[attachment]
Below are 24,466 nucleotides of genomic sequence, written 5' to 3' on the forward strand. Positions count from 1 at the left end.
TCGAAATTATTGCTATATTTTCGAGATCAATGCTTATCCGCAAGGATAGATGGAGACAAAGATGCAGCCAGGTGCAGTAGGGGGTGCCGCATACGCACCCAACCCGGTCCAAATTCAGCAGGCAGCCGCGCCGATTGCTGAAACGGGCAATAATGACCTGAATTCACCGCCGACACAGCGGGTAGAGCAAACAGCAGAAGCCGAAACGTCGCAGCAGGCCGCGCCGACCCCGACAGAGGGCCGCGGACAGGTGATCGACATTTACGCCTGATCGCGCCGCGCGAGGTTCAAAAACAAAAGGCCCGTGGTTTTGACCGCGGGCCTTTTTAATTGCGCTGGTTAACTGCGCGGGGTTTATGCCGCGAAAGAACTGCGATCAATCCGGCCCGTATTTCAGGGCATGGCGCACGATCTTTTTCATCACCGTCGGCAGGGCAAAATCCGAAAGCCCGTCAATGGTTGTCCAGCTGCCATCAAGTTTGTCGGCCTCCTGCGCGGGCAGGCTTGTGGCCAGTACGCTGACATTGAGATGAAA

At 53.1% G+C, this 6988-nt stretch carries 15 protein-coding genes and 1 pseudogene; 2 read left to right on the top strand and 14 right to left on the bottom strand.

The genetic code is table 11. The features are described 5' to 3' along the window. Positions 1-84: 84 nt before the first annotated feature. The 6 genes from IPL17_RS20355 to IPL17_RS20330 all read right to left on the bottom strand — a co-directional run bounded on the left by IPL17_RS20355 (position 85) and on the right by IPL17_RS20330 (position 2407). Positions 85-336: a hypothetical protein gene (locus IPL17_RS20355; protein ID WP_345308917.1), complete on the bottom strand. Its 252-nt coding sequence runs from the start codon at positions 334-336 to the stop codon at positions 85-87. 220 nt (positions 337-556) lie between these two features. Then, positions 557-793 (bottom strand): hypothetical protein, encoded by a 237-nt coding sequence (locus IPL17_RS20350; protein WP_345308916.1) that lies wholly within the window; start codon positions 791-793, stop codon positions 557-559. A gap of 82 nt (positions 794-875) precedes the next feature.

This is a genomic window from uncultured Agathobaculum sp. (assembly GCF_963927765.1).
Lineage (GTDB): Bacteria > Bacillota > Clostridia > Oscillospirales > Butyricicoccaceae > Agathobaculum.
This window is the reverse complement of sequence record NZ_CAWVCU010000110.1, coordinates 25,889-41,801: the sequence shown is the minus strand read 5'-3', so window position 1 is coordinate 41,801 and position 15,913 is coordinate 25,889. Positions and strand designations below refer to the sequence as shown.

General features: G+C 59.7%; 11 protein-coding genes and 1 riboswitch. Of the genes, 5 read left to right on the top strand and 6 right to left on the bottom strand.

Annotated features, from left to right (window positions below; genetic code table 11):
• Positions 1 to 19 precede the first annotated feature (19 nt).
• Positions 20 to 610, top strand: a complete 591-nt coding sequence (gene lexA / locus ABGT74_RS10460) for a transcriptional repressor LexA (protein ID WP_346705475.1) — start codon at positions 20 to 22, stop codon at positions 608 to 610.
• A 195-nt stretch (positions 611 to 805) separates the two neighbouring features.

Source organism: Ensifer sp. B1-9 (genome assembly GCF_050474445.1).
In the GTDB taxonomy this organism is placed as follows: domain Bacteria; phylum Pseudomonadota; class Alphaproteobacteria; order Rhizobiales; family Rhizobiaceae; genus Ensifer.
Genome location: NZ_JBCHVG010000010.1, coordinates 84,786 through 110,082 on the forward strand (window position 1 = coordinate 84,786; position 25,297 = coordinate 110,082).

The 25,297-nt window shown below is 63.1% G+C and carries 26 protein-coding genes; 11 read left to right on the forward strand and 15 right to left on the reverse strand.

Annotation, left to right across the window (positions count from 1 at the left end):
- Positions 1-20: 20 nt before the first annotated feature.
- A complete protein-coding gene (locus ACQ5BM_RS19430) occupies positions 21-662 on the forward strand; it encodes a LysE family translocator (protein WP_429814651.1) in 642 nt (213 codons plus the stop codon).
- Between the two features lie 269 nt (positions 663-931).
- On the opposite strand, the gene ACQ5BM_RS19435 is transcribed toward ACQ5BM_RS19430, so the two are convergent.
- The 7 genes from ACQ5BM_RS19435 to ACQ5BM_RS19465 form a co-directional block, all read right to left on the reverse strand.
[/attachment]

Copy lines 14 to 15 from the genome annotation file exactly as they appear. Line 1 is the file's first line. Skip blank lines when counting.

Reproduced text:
In the GTDB taxonomy this organism is placed as follows: domain Bacteria; phylum Pseudomonadota; class Alphaproteobacteria; order Rhizobiales; family Rhizobiaceae; genus Ensifer.
Genome location: NZ_JBCHVG010000010.1, coordinates 84,786 through 110,082 on the forward strand (window position 1 = coordinate 84,786; position 25,297 = coordinate 110,082).